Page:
En este episodio de No Hay Tos hablamos sobre los cumpleaños en México. Para ver la transcripción completa (word for word) de este episodio visítanos en Patreon. - Venos en video en YouTube. - ¡Si el podcast te es útil por favor déjanos un review en Apple Podcasts! - Donate: https://www.paypal.me/nohaytos No Hay Tos is a Spanish podcast from Mexico for students who want to improve their listening comprehension, reinforce grammar, and learn about Mexican culture and Mexican Spanish. All rights reserved. Outro Music: La Bruja - Jenny and the Mexicats
Melanie Johnson & Jenn Foster, owners of Elite Online Publishing, interview Dr. Laura Murillo about her new international best selling book Lead in Life, People. Passion. Persistence: Succeed in the New Era of Diversity, Equity, and Inclusion. Dr. Laura Murillo is the President and CEO of the Houston Hispanic Chamber of Commerce. Under her leadership, the Chamber has set unprecedented records in membership and revenue, becoming one of the most influential Chambers in the nation, a clear testament to her exceptional leadership. The youngest of nine children, Laura Murillo was born to Mexican immigrant parents and was raised in Houston's East End/Magnolia, where she began working at age ten at her family's restaurant. She is the proud mother of Marisa and Mia, both graduates of St. John's School in River Oaks. Marisa earned a mechanical engineering degree from Columbia University, in New York City, and is an astrophysics researcher. Mia is a sophomore at Georgetown University in Washington DC and maintains highest honors. Learn More Here Find the Book Here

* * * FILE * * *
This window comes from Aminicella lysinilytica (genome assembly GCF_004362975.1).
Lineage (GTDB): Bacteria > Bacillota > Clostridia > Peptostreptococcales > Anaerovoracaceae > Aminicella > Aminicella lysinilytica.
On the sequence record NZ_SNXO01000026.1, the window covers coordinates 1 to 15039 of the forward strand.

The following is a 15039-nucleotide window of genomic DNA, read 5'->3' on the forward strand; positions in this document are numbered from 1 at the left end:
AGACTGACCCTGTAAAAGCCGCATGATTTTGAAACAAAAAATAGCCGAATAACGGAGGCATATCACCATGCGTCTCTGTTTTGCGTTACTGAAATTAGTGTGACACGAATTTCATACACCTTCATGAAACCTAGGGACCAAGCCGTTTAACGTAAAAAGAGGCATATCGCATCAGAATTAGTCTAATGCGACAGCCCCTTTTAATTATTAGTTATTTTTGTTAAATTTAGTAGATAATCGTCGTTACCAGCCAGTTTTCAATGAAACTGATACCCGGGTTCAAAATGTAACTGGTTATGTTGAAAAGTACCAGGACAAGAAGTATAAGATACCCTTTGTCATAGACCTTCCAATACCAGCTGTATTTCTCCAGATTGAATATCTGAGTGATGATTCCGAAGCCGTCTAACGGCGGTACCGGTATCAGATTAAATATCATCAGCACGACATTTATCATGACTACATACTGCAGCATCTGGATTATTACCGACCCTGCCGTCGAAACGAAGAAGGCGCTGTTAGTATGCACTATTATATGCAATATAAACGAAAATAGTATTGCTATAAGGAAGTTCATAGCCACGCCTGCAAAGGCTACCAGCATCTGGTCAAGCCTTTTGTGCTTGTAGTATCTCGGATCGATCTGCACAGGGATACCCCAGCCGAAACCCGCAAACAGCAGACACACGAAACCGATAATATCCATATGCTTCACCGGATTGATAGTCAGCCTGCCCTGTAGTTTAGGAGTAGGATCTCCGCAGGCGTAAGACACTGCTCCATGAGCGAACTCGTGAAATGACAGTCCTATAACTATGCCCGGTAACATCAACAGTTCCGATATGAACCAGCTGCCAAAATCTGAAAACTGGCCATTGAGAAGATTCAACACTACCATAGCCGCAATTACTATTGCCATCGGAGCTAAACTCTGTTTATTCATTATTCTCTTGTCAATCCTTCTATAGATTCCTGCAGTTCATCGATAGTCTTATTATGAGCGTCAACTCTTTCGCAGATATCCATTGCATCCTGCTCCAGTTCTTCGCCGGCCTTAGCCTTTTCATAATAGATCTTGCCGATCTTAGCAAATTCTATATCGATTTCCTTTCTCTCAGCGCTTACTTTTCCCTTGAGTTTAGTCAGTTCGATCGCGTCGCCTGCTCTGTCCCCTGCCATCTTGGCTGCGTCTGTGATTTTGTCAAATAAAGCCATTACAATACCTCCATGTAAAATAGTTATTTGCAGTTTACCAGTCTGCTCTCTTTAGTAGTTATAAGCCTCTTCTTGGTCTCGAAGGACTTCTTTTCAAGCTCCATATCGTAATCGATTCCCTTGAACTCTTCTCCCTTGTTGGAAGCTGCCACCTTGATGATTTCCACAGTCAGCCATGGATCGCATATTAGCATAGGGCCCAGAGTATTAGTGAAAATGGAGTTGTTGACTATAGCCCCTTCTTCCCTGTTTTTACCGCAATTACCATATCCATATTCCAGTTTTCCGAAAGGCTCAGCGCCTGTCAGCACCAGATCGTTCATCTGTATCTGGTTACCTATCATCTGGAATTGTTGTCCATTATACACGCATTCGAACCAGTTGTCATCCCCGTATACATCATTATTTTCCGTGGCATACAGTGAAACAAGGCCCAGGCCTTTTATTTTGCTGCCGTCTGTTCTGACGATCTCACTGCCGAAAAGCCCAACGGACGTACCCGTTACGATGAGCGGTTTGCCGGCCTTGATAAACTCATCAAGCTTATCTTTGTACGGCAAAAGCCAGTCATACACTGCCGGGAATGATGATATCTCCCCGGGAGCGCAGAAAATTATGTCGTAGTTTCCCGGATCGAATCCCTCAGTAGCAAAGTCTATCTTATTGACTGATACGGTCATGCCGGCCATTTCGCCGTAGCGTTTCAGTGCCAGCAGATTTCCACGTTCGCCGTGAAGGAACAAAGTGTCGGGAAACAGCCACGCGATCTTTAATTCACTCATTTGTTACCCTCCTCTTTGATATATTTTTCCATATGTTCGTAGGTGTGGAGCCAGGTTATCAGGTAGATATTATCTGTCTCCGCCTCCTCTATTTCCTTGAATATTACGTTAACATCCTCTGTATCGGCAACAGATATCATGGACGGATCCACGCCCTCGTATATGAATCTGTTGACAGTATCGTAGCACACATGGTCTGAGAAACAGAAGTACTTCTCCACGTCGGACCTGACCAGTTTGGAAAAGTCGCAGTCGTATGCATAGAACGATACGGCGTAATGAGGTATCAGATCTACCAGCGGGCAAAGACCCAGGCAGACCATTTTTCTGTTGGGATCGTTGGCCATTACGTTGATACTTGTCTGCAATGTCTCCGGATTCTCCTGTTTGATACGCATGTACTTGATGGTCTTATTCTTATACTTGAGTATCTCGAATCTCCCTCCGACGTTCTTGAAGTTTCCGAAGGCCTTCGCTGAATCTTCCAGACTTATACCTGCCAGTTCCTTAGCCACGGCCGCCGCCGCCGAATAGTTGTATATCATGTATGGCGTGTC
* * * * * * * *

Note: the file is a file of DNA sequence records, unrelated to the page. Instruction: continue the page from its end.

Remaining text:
Taboo, author of A Kids Book About Identity and member of Black Eyed Peas, talks about how we can honor and embrace every facet of our identities, even when they change.A Kids Book About Identity (view book)Full Book Description:Your identity can be a lot of things: your heritage, gender, hometown, school, faith, or even what you've been through. The awesome thing is nobody is just one thing! Your identity can grow and change as you do! This book explores all the different parts of identity: who you are, what you love, and what's true about you.About the Author:Jimmy Gomez—or better known as Taboo Nawasha—is a husband, father, cancer survivor, MC, performer, writer, creator, and Indigenous activist. He also has an amazing day job as one of the founding members of the award-winning music group, the Black Eyed Peas. While Tab loves making music, his goal is to leave a legacy his kids will be proud of.*If you want to be on a future episode of A Kids Book About: The Podcast or if you have a question you'd like us to consider, have a grownup email us at email@example.com and we'll send you the details.